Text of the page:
On July 12 Julian Assange’s new legal team is scheduled to appeal before a London court his extradition to Sweden, where he faces questioning in a sexual assault case brought by two Swedish women. Solicitor Gareth Peirce and barrister Ben Emmerson are respected human rights attorneys replacing a previous team described by Guardian investigations executive editor David Leigh as “high-priced Fleet Street lawyers.”
If Assange loses his July appeal, he can continue protesting his extradition to Sweden, ordered by a London court last February, by appealing to the United Kingdom’s supreme court and the European Court of Human Rights.
Assange’s previous legal team had argued that London is a better sanctuary than Sweden, where he worries he will be extradited to the United States on WikiLeaks conspiracy charges now being explored by a federal grand jury in Alexandria, Virginia. In their legal submissions, Assange’s first set of attorneys argued that if Sweden ever extradited him to the United States, he could be detained at Guantánamo.
Referring to articles by this writer in The Nation, Amy Goodman of Democracy Now! asked Assange in a public forum in England on July 2 whether his legal strategy was changing with the appointment of Gareth Peirce. “Possibly,” he replied, but he denied any suggestion that his legal team had questioned the integrity of the two Swedish women charging him with sexual assault. “We have to be considerate,” he said, while continuing to question the Swedish system, including the fact that so far he has not been charged with a crime there. He renewed his criticism of the federal grand jury in Virginia, calling it a “star chamber” and a “political witch hunt.”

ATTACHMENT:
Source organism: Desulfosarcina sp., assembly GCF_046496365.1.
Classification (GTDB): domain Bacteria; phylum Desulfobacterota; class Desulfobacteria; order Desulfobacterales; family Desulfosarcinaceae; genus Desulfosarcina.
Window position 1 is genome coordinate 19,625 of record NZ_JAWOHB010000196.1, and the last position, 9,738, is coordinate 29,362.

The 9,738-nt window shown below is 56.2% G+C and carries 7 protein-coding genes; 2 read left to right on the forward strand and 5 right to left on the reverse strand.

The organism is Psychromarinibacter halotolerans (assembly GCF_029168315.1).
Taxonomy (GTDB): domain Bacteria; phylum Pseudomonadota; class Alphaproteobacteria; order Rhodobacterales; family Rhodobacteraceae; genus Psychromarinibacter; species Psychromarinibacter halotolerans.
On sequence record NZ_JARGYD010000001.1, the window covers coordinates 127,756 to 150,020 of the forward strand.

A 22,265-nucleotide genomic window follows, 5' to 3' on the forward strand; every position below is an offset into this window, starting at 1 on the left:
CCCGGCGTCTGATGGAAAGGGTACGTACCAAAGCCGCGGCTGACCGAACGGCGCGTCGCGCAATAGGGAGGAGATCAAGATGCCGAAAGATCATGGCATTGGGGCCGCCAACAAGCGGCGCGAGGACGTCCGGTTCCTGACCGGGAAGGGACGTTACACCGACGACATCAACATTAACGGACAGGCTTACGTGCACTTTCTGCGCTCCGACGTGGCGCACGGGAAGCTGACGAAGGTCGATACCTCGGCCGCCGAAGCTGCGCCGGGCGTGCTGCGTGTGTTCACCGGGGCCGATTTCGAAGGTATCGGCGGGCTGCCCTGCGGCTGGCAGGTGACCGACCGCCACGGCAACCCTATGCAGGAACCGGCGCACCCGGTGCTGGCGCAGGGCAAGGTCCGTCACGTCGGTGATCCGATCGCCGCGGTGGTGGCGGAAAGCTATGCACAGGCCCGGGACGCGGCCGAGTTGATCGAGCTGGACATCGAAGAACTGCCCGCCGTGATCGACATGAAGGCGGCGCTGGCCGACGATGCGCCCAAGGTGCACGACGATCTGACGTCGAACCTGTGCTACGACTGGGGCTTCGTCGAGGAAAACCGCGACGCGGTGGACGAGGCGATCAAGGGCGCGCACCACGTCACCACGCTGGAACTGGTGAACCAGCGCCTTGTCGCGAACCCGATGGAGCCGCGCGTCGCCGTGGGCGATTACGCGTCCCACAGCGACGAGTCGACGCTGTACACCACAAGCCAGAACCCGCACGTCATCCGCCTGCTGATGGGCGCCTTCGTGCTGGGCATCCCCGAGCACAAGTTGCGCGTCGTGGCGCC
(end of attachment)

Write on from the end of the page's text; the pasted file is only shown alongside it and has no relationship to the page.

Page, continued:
Peirce, an extradition expert, may be ultimately preparing for a US extradition demand, whether from London or Stockholm. In a lengthy 2010 London Review of Books essay, she argued that America’s legal approach regarding extradition procedure is contrary to European norms and in violation of the Convention on Torture: “practice after practice is accepted as standard in America which, in Europe, could risk the prohibition of a trial, or subsequently cause its nullification, or bring an end to the conditions of imprisonment it stipulated.”
If American authorities eventually indict Assange and demand his extradition, the proceedings could raise a firestorm of protest. But any extradition from Sweden would have to be approved by both Stockholm and London—under extradition law, an individual may not be extradited on one charge from nation A to nation B, and then extradited to nation C on a different charge. The prosecutors will be faced with strong opposition from the United States, the United Kingdom and Sweden.
Why did Assange’s first set of lawyers argue that he’s safer from US extradition in Britain, the closest US ally in the Iraq and Afghanistan wars and the secret “war on terror”? They never explained. “It’s much easier for him to be snatched from here,” says Leigh from London. “The extradition treaty with the UK is controversial because it makes it easier.” There is more mass media in London and a more vibrant antiwar movement, but little to suggest that the British system is a model of human rights protection compared with Sweden. Even so, “the worry was that Sweden would be more under the thumb of the US than England, and appeals could take up years before an extradition to the US,” said to an American lawyer close to the Assange defense. “The theory always was that it was harder to get him out of the UK than out of Sweden.”